Likewise, League City’s police spending is about $180 per resident, a little more than half of the $346 per resident spent in Galveston for the same period.
Galveston’s spending also is higher than the mean average among 30 cities assessed each year by the Overland Park, Kan., Police Department.
The average cost per resident among those 30 cities was $233.56, while those same cities devoted an average of 29 percent of general fund spending to police, according to the annual “Benchmark Cities Survey.”
But ratios and averages based on population can be misleading because they often don’t account for the real size of populations being policed and ignore important differences among populations, Hoover said.
“Demand for police service in tourist destinations is always relatively high,” he said.
“The cost-per-resident statistic is more valid than officers-per-thousand, but both statistics are flawed because the denominator is people who sleep there. That’s what the Census counts. Consequently, tourist destinations are badly represented by both statistics.”
Cities like Galveston that import workers each day also are badly represented by dollars- or officers-per ratios compared to suburbs that export workers, Hoover said.
“You can’t compare a Houston to a Katy,” he said, referring to the large suburban area along Interstate 10 west of Houston.
“I think the best comparisons would be to other tourist destinations and other places with similar draws from outside.”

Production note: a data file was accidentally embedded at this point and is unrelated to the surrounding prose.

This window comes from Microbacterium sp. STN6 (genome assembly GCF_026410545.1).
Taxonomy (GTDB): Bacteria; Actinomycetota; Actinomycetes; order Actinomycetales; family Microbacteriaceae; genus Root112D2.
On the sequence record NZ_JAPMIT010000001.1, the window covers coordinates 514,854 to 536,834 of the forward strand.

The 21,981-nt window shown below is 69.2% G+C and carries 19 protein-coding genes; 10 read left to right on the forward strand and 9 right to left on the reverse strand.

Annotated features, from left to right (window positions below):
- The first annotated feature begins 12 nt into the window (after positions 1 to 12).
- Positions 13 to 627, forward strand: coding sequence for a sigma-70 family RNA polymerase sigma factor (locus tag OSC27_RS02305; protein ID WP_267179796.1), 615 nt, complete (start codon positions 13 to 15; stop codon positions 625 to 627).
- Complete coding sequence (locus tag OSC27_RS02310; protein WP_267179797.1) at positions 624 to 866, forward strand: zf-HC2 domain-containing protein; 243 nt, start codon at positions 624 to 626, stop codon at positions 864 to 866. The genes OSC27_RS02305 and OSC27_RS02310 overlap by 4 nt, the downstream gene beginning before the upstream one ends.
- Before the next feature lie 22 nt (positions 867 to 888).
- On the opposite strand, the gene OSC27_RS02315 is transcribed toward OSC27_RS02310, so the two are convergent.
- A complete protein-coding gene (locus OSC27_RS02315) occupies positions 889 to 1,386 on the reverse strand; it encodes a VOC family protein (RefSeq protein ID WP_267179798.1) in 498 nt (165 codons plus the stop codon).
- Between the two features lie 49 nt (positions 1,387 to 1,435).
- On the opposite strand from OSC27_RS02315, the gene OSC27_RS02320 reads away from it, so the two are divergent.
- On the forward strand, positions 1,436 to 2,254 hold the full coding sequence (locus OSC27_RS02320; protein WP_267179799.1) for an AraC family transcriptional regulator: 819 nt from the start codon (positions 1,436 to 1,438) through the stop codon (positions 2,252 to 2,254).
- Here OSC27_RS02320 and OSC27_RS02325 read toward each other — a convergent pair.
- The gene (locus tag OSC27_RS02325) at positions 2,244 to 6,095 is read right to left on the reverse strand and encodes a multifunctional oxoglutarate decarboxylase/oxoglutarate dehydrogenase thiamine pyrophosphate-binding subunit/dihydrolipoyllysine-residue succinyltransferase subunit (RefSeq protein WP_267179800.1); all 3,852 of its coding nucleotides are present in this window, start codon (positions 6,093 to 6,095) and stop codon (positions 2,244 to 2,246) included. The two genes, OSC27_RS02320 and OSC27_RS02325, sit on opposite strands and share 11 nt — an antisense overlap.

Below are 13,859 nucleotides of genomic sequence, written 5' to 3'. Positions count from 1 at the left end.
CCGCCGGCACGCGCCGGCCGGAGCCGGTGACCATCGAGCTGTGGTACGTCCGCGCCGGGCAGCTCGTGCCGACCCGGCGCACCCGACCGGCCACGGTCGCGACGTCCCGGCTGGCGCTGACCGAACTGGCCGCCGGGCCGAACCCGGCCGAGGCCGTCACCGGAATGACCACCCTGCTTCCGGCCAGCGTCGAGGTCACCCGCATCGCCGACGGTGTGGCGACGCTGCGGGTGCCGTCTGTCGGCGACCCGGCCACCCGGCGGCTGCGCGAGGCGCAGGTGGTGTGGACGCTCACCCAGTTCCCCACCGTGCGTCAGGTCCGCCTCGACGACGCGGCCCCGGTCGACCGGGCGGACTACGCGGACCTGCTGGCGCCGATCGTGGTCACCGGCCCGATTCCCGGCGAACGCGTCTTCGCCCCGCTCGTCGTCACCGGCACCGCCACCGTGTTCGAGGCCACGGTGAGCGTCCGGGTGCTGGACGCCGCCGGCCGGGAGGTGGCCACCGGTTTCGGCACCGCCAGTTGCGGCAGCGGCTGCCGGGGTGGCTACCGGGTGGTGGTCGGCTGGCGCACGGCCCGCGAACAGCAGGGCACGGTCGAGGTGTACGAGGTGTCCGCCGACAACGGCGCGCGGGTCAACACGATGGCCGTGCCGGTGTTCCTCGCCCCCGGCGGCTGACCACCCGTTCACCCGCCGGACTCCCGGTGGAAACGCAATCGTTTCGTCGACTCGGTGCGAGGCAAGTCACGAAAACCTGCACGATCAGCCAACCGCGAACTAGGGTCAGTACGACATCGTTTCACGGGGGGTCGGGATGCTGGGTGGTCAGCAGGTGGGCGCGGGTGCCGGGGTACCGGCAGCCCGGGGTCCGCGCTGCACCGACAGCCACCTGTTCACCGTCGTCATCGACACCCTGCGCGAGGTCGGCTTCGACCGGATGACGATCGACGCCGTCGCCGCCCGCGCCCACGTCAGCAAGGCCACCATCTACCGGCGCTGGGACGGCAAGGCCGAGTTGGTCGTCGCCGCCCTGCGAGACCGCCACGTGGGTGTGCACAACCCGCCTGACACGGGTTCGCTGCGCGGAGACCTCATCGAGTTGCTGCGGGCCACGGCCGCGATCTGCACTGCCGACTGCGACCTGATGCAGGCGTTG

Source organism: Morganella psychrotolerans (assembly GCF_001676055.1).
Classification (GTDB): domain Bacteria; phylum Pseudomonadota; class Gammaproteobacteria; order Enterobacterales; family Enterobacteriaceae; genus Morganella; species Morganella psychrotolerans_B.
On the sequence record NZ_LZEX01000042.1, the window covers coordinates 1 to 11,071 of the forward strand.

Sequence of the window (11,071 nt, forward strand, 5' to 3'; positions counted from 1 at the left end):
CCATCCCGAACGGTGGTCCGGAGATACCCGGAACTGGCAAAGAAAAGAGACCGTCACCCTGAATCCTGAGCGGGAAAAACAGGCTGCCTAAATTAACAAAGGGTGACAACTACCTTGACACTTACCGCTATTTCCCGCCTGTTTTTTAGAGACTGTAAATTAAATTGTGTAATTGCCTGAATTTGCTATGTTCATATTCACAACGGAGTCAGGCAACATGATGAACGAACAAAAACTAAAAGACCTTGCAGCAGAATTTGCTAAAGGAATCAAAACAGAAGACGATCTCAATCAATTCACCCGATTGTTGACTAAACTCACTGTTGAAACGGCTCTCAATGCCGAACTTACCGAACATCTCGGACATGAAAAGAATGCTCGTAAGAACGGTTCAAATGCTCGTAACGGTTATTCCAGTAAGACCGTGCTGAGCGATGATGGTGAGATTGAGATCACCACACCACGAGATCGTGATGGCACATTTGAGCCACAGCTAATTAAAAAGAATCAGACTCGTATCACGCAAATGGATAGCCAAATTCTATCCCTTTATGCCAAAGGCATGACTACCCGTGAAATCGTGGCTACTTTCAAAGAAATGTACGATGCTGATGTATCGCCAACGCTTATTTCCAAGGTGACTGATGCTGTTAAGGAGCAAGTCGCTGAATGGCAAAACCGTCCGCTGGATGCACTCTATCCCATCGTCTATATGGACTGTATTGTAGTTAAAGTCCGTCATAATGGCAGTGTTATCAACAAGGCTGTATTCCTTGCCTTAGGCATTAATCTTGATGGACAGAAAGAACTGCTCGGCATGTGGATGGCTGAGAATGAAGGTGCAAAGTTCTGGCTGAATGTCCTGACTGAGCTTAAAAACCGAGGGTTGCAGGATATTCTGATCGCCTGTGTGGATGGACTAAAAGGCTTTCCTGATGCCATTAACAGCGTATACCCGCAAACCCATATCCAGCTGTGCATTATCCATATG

Compared to some of those, Galveston’s policing costs are middle of the pack.
Daytona Beach, Fla., devoted 49 percent of its general fund revenue to police in 2013; Coral Springs, Fla., 45 percent; Alameda, Calif., 39 percent; and Myrtle Beach, S.C., 35 percent, according to budget documents and the Benchmark Survey.
Likewise, tourist cities and cities importing workers tended to have higher police costs per resident.
Boca Raton, Fla., for example, spent $458 per resident in 2013; Coral Springs, Fla., spent $354; and Alameda, Calif., spent $352, according to budget documents and the survey.
Galveston imports almost 23,000 workers a day, and exports about 11,100, for a net increase of about 12,000, according to the U.S. Census.
On the other hand, League City imports about 18,000 workers and exports about 34,000 for a net loss of almost 16,000, according to the Census.
With those adjusted numbers, which don’t account for tourists, Galveston’s per-resident cost drops to about $277, while League City’s climbs to $219, a difference of $58 per resident.
Keeping the peace
Characteristics other than population size also are important, Hoover and others said.